Over the last twenty years, successive governments (starting with a Socialist cabinet in the early 1990s) have nibbled at pension rights. Pensions are indexed to inflation, in theory, but they have not risen as rapidly as inflation. The number of years of social security contributions required to obtain the maximum benefit at age sixty has been increased from thirty-seven-and-a-half to forty-and-a-half currently (and will rise to forty-one-and-a-half in 2020). These changes in the formulas have already forced average ex-workers to wait until age sixty-two to start to draw on their pensions even as older workers have been forced out of the job market. Many must wait until sixty-five, surviving on unemployment insurance and the kindness of family and strangers. One man?s home-made sign read, ?Jobless, aged 64.? Each change in the formulas brought strikes and demonstrations. Demonstrations forced the center-right cabinet to withdraw its legislation in 1995 and led to a victory for the Left two years later. In 2003, however, the conservatives ignored the strikers.
This time, rather than tinker with the formulas, the government has proposed raising the age at which a person can start to collect any pension, so that by 2018, no worker could collect until age sixty-two. The government says it has no choice, as French social security (including medical insurance) has run significant deficits since 2007. It?s a true pay-as-you-go system; social security contributions fell in the economic crisis, and the Sarkozy government let the deficit grow, partly to stimulate the economy. The latest estimate of the 2009 social security deficit was 24.9 billion euros. The government projects higher deficits in the future. Unions believe there are alternatives to the higher retirement age, citing Sarkozy?s gifts to the rich in the form of tax loopholes and the government?s refusal to tax speculative finance. And the stark fact is that ?work longer? is a red herring. Even workers who want to work longer can?t, as employers lay off costlier full-time employees first in an economy with unemployment at 9.3 percent for mainland France.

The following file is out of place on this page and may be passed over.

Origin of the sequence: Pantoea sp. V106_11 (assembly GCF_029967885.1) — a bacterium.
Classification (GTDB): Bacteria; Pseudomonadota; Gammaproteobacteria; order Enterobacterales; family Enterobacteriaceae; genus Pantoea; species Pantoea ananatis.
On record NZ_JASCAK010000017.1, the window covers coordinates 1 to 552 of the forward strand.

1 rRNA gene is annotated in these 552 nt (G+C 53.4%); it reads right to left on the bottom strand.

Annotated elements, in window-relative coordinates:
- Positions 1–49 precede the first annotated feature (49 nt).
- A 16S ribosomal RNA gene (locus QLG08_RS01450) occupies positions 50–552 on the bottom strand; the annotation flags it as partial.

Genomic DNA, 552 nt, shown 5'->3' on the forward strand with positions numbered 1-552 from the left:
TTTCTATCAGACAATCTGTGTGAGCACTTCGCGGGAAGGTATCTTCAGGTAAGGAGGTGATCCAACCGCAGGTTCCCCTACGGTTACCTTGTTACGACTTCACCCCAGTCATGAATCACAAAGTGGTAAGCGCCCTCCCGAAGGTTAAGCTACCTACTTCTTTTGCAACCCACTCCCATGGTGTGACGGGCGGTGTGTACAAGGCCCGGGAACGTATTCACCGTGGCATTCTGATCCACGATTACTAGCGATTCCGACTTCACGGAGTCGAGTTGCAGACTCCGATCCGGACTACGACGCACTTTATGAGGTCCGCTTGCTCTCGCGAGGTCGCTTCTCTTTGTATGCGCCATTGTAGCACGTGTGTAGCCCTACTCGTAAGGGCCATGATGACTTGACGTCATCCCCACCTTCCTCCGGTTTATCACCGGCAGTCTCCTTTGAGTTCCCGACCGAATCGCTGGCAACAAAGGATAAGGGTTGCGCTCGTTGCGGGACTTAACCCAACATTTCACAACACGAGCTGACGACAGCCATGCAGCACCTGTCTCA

The marchers knew that this is a battle that involves the whole system, not just pensions. There is unequal distribution of opportunities among economic classes, systematic shrinking of the public sector, growing income inequalities between men and women, and increased casual and part-time jobs. Sarkozy?s attempts to shred the existing safety net have intensified the existing conflicts. The unions are open to compromise, but he?s left little room for that. In particular, he refuses to raise taxes or take back gifts he gave to the well-to-do. His intransigence has alarmed some of his own supporters, to the point that he agreed to amendments that offer concessions in details. One is to allow some manual workers in ?difficult? jobs to collect a pension at sixty (if they?ve made forty-one years of social security contributions). That?s not likely to prevent further days of action, and indeed, more protests are planned for September 23. The unions concede that Sarkozy will pass his law through the National Assembly on September 15; they hope to get more concessions in the Senate in October.
Prospects may be grim, but CGT leader Thibault?s comment to Le Monde online the day after the manif reflects the realism and determination of many workers: ?Millimeter by millimeter, things are beginning to move.?
Photo: Lu Carpenter, 2010